"Jekyll and Hyde"

“Light and Dark.”

“Good and Bad.”

It may go by different names but it all comes back to the same universal concept: there is an inherent duality to all of our natures.

And there is absolutely no problem with that.

I repeat, there is no problem with having opposing sides exist within us. The problem only arises when we make it so; when we ourselves say it is a problem that our bodies can be a home to many contradicting forces.

This is because it is difficult for us as humans to live in the gray. We want answers. We want clear lines. We want it to be black and white because for it to be anything other than that forces us to confront uncertainty; it forces us to sit with discomfort and it forces us to confront the constant changing nature in ourselves, in others, in relationships and in the world.

But to be human is to be gray.

We see it as a problem to have sides to us that are completely contradicting because growing up, we are not taught to make space for all that is within us. We are taught what looks and feels “good” and what looks and feels “bad.” We don’t understand that there is nothing wrong with having opposing forces in our one human body.

To repeat, the problem exists because we tell ourselves over and over again that it is a problem in the first place.

There is no problem and to suppress and degrade an aspect (or aspects) of ourselves that we deem as “the dark” and “bad” while only acknowledging “the light” and “the good” is not self-love. That is not compassion. That is conditional love: only loving ourselves when we fit into the one box that looks good to the outer world and feels good in our inner world. This then also affects our views of how we think others should be as well.

For years I suppressed what I deemed to be bad and my dark side. My resistance to show any form of jealousy, anger, anxiety, depression, annoyance, sadness, grief and frustration stemmed directly from my resistance to allow myself to actually feel these emotions. If I did feel them, it always came with a sense of shame as if I needed to somehow do better; as if I should have better control; as if there was something inherently wrong with feeling what are normal human emotions.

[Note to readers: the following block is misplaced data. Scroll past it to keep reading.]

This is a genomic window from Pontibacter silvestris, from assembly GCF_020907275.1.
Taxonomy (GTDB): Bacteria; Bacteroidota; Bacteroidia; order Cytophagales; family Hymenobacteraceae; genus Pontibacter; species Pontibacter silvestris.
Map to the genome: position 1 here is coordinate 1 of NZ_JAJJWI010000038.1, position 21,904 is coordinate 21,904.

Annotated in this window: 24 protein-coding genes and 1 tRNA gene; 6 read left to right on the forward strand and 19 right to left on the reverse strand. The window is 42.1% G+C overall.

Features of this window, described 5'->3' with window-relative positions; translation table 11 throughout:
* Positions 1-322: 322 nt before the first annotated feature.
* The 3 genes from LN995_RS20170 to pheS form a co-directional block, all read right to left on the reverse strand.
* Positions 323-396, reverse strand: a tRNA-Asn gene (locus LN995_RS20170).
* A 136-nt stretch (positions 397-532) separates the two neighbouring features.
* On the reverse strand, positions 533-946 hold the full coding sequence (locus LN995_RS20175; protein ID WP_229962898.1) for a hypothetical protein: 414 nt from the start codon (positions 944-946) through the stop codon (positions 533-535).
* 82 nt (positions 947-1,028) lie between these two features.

In reality, I created my own self-inflicted Jekyll and Hyde. My Jekyll consisted of the sides I felt were the good parts of myself. It was the side I showed to the world: extroverted, life of the party, funny, boisterous, enthusiastic, sarcastic, loyal, unattached, rational and tough. My Hyde was the side I didn’t know how to come to terms with or deal with; the side that seemed too deep and too overwhelming; the side of me that felt like the polar opposite of what I showed to the world: vulnerable, deeply sensitive, emotional, loving, passionate and even introverted.

If you’ve read my writing before, you can take a solid guess as to where that suppression led me to………

You got it: a nervous breakdown. The years of control, rules, restraints and denial had finally caused me to reach my tipping point (and thank God it did).

Looking back now it makes perfect sense how and why it all happened; however at the time, the amount of delusion I had towards trying to understand where this had all come from was almost in parallel to the amount of anxiety, depression, grief, confusion and overwhelm that I was experiencing.